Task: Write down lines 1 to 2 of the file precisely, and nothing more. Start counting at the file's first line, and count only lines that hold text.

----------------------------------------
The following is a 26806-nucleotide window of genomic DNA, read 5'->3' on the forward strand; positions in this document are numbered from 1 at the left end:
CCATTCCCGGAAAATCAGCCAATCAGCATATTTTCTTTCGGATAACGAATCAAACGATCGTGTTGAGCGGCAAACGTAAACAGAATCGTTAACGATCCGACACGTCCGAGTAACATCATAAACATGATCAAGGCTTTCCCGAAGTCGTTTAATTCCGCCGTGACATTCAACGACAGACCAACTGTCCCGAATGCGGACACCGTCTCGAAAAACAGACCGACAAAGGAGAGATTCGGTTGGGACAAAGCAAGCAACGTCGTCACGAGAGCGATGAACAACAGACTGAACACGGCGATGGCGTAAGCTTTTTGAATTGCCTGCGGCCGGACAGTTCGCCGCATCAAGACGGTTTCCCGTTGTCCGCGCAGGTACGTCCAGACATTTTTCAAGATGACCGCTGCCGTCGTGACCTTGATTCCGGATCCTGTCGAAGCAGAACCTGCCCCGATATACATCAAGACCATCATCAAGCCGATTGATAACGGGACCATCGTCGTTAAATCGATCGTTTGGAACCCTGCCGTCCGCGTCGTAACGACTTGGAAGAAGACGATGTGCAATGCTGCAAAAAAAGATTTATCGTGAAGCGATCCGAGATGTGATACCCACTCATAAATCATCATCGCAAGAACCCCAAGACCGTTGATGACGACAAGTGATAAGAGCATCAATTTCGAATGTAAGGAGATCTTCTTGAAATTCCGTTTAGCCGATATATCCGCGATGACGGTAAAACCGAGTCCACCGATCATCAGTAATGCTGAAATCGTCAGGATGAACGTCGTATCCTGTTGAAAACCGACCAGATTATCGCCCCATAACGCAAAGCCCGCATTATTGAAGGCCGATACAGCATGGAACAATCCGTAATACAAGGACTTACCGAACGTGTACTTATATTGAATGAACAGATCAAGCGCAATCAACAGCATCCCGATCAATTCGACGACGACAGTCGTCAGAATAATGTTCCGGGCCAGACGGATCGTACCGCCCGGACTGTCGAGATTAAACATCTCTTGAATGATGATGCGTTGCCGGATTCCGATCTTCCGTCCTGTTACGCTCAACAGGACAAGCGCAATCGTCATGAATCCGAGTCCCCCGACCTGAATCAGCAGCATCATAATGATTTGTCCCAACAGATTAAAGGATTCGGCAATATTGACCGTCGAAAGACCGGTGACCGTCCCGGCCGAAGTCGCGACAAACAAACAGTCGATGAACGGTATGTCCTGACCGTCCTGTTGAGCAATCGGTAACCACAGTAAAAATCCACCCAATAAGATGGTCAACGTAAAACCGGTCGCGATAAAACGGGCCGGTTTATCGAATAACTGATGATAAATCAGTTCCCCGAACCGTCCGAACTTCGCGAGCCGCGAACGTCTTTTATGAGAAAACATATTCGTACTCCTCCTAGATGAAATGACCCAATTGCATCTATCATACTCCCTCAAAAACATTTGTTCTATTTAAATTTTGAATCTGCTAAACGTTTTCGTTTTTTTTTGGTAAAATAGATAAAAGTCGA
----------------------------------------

The following is a 26806-nucleotide window of genomic DNA, read 5'->3' on the forward strand; positions in this document are numbered from 1 at the left end:
CCATTCCCGGAAAATCAGCCAATCAGCATATTTTCTTTCGGATAACGAATCAAACGATCGTGTTGAGCGGCAAACGTAAACAGAATCGTTAACGATCCGACACGTCCGAGTAACATCATAAACATGATCAAGGCTTTCCCGAAGTCGTTTAATTCCGCCGTGACATTCAACGACAGACCAACTGTCCCGAATGCGGACACCGTCTCGAAAAACAGACCGACAAAGGAGAGATTCGGTTGGGACAAAGCAAGCAACGTCGTCACGAGAGCGATGAACAACAGACTGAACACGGCGATGGCGTAAGCTTTTTGAATTGCCTGCGGCCGGACAGTTCGCCGCATCAAGACGGTTTCCCGTTGTCCGCGCAGGTACGTCCAGACATTTTTCAAGATGACCGCTGCCGTCGTGACCTTGATTCCGGATCCTGTCGAAGCAGAACCTGCCCCGATATACATCAAGACCATCATCAAGCCGATTGATAACGGGACCATCGTCGTTAAATCGATCGTTTGGAACCCTGCCGTCCGCGTCGTAACGACTTGGAAGAAGACGATGTGCAATGCTGCAAAAAAAGATTTATCGTGAAGCGATCCGAGATGTGATACCCACTCATAAATCATCATCGCAAGAACCCCAAGACCGTTGATGACGACAAGTGATAAGAGCATCAATTTCGAATGTAAGGAGATCTTCTTGAAATTCCGTTTAGCCGATATATCCGCGATGACGGTAAAACCGAGTCCACCGATCATCAGTAATGCTGAAATCGTCAGGATGAACGTCGTATCCTGTTGAAAACCGACCAGATTATCGCCCCATAACGCAAAGCCCGCATTATTGAAGGCCGATACAGCATGGAACAATCCGTAATACAAGGACTTACCGAACGTGTACTTATATTGAATGAACAGATCAAGCGCAATCAACAGCATCCCGATCAATTCGACGACGACAGTCGTCAGAATAATGTTCCGGGCCAGACGGATCGTACCGCCCGGACTGTCGAGATTAAACATCTCTTGAATGATGATGCGTTGCCGGATTCCGATCTTCCGTCCTGTTACGCTCAACAGGACAAGCGCAATCGTCATGAATCCGAGTCCCCCGACCTGAATCAGCAGCATCATAATGATTTGTCCCAACAGATTAAAGGATTCGGCAATATTGACCGTCGAAAGACCGGTGACCGTCCCGGCCGAAGTCGCGACAAACAAACAGTCGATGAACGGTATGTCCTGACCGTCCTGTTGAGCAATCGGTAACCACAGTAAAAATCCACCCAATAAGATGGTCAACGTAAAACCGGTCGCGATAAAACGGGCCGGTTTATCGAATAACTGATGATAAATCAGTTCCCCGAACCGTCCGAACTTCGCGAGCCGCGAACGTCTTTTATGAGAAAACATATTCGTACTCCTCCTAGATGAAATGACCCAATTGCATCTATCATACTCCCTCAAAAACATTTGTTCTATTTAAATTTTGAATCTGCTAAACGTTTTCGTTTTTTTTTGGTAAAATAGATAAAAGTCGA